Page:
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Posted on May 11, 2009 in Books and Movies

Fort Laramie, Military Bastion of the High Plains – Book Review

By Jerry D. Morelock

Fort Laramie: Military Bastion of the High Plains. Douglas C. McChristian. Arthur H. Clark Co., 2009. Clothbound. 456 pages with illustrations. $45.00.

Fort Laramie was also the pioneers’ “point of no return,” the last chance for the faint-hearted to turn back before undergoing the much greater rigors awaiting them.

Since this reviewer’s summer vacations have most often been to Sheridan, Wyoming, our travel route from Missouri to Wyoming invariably follows the old “Emigrant Trail,” the well-worn path that pioneers blazed across the Plains from “The States” to Oregon, Utah and California in the mid-19th century. Generally paralleling the Platte River’s path across Nebraska, the pioneer wagon train route has now evolved into Interstate 80 and its concrete tributaries. In western Nebraska, the Emigrant Trail departs from I-80 to follow the North Platte River as it veers northwestward along present day US Highway 26. Although the last pioneer wagon train has long since passed along this route, the landmarks by which the emigrants measured their westward progress are still there: Chimney Rock; Courthouse Rock; Scotts Bluff; and Fort Laramie. And while the first three of these pioneer landmarks served mainly as convenient milestones or geographic oddities that livened up talk around the campfire, Fort Laramie was a virtual oasis in the wilderness, a frontier outpost at which the travelers could rest or replace trail-weary animals, reorganize, re-fit, stock up on depleted supplies, and catch up on news from “The States” that had filtered into the post through Army channels. Fort Laramie was also the pioneers’ “point of no return,” the last chance for the faint-hearted to turn back before undergoing the much greater rigors awaiting them when the Emigrant Trail crossed the Rockies and the Sierra Nevada mountain ranges. In one season alone, 75,000 emigrants passed through Fort Laramie on the way west. During the height of the great migration (roughly, 1849–70), the post’s military garrison hosted perhaps a quarter of a million pioneers.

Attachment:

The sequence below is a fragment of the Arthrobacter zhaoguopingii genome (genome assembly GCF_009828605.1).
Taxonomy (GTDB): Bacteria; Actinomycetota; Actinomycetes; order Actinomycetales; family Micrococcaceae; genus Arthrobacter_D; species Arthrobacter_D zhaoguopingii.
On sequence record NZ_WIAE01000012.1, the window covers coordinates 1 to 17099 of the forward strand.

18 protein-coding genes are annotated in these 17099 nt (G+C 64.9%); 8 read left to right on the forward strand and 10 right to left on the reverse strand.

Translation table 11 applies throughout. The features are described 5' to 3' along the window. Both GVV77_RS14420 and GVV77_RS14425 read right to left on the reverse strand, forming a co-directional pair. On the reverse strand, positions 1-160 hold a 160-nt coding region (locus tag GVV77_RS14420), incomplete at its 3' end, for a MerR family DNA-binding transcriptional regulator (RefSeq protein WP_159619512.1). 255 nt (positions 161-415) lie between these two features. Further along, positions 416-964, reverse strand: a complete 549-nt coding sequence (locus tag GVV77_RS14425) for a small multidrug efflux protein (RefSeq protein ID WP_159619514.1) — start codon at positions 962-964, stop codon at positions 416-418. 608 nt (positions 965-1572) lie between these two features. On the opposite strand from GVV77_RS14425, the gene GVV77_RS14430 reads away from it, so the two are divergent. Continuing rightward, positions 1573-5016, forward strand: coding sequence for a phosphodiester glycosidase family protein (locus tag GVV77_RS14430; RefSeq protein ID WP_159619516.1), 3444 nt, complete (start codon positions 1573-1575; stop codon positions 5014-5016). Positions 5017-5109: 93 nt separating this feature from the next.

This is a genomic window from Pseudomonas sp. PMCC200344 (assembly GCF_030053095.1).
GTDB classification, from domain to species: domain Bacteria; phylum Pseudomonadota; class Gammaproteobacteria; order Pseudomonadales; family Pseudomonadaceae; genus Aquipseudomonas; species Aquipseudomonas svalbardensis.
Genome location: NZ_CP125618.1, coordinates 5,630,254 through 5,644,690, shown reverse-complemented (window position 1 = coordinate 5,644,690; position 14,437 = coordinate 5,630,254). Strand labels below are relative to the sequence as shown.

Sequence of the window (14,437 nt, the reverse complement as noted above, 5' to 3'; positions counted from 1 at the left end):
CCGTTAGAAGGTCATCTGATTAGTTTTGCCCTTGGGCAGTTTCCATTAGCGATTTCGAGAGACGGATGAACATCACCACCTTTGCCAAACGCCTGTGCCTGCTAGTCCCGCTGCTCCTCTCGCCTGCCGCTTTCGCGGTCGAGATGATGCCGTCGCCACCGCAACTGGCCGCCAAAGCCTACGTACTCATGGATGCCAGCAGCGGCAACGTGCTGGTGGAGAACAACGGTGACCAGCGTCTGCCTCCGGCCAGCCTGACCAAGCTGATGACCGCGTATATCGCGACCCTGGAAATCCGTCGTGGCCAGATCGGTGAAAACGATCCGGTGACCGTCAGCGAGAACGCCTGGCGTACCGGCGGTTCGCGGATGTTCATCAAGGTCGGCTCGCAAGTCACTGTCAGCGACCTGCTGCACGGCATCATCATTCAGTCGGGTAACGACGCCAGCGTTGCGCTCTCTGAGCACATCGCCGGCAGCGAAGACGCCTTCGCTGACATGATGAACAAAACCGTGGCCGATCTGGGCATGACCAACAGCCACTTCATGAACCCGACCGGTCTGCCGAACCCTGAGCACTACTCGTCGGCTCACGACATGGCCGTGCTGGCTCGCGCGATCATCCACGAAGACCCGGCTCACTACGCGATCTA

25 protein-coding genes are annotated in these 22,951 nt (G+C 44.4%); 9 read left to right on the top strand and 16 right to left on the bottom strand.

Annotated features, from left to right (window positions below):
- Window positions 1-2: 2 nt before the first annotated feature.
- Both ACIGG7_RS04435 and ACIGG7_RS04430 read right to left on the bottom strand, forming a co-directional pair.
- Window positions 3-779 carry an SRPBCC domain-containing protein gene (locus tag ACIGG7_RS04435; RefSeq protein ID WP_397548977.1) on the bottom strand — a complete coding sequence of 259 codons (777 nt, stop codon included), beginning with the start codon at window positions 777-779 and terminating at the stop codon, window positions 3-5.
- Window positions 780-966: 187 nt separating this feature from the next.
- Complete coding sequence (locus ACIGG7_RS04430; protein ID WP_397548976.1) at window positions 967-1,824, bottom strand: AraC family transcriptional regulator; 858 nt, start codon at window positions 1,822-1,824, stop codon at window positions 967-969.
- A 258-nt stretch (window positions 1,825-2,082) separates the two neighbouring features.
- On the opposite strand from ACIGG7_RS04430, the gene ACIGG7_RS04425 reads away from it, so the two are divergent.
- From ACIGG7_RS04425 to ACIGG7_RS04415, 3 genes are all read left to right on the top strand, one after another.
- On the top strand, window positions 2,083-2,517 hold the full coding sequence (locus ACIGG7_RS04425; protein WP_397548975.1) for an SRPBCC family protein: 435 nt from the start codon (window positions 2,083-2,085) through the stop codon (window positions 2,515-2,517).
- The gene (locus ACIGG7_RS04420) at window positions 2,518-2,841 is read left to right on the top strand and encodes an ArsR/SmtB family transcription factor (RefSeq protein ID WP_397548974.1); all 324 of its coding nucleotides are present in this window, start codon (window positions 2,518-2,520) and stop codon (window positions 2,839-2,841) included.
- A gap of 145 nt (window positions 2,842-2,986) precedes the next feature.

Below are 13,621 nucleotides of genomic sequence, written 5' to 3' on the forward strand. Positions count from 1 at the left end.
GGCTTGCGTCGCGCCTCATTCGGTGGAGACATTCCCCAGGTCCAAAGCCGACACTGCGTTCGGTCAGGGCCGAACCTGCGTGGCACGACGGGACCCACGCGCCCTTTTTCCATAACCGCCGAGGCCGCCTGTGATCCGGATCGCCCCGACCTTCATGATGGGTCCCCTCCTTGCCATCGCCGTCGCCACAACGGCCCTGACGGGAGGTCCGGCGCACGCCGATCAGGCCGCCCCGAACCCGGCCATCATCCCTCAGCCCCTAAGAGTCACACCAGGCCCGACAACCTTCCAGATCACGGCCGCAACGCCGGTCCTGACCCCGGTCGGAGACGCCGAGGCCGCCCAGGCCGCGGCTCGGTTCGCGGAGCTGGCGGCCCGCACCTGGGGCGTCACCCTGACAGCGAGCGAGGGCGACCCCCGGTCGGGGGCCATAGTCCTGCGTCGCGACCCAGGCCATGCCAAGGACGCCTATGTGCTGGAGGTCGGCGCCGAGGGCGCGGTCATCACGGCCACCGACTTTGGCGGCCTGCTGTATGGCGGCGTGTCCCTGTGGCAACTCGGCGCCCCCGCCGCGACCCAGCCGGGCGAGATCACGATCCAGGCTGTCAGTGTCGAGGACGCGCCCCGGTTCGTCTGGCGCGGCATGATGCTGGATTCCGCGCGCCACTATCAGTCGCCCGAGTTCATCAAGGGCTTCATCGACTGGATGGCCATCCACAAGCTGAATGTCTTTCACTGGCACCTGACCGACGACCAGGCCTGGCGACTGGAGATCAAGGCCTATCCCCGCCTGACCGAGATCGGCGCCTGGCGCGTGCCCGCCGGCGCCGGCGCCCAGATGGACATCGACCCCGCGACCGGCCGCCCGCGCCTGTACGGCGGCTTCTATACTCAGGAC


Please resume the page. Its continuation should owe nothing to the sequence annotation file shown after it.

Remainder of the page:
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Active as a U. S. Army post from 1849 to 1890, Fort Laramie is, arguably, the most important Frontier Army installation in the history of the West. Strategically located for the greater part of its active existence, Fort Laramie indeed performed its role as “the military bastion of the High Plains,” as the subtitle of Douglas C. McChristian’s outstanding new book claims. Its success in this role, ironically, was a key factor in its eventual isolation and, in 1890, its abandonment by the Army – long the focus of interaction with and military operations against Native American tribes (notably the Lakota and Cheyenne) inhabiting Nebraska, Kansas, Colorado, Wyoming, Montana and the Dakotas, Fort Laramie outlived its usefulness when military campaigns and the disappearance of the buffalo herds forced the tribes onto permanent reservations far from the fort. The final death blow, however, was delivered not by Indians but by Eastern railroad magnates when rail line construction bypassed the fort.

Doug McChristian’s Fort Laramie: Military Bastion of the High Plains is a meticulously researched, extensively documented, and wonderfully written account of the fort’s history. Although other books have preceded this one, McChristian’s new book is destined to be acclaimed as Fort Laramie’s definitive history, the standard against which all other books about the fort are measured. McChristian is well suited to write this detailed account, having previously served as the National Park Service’s Field Historian at Fort Laramie, and his perspective in placing the Laramie story within its historical and geographical context is enhanced by his other National Park Service postings at Santa Fe, Fort Davis and the Little Bighorn Battlefield National Monument. In short, McChristian is exactly the right man for the job. He has also honed his considerable skills as a historian and author in his previous books, including Fort Bowie, Arizona: Combat Post of the Southwest, 1858-1894, and the two-volume Uniforms, Arms, and Equipment: The U. S. Army on the Western Frontier, 1880-1892 (all previously reviewed in Armchair General magazine’s Bookshelf department).

Fort Laramie is a “must read” book for anyone interested in the Frontier Army, the Indian Wars, the westward migration, or the real history of the Old West. It is also a great read for today’s travelers whose vacation plans take them along the same route the pioneers took in their journey west – the book provides all the background necessary to make their visit to the “military bastion of the High Plains” a rewarding and meaningful sojourn into the past. We give McChristian’s new book 5 STARS, our highest rating.

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